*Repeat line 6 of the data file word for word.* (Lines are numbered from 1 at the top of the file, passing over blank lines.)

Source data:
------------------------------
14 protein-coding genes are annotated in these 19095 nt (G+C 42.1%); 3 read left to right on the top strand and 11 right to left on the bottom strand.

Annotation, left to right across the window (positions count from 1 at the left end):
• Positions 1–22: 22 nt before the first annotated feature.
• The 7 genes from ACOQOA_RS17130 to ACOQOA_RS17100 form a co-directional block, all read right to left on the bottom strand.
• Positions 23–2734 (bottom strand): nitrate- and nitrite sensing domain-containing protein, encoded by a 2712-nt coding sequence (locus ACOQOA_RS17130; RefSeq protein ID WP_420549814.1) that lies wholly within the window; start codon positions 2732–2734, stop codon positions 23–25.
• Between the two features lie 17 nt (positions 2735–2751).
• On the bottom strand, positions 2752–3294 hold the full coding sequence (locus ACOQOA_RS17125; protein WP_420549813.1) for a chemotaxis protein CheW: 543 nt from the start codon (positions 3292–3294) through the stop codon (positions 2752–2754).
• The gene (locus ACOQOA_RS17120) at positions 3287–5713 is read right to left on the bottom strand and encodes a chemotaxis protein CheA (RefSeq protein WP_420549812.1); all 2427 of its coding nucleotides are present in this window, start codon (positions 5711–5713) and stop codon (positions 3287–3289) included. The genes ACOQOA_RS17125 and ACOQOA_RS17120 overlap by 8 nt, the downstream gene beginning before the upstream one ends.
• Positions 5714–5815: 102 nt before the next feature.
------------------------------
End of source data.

• Between the two features lie 17 nt (positions 2735–2751).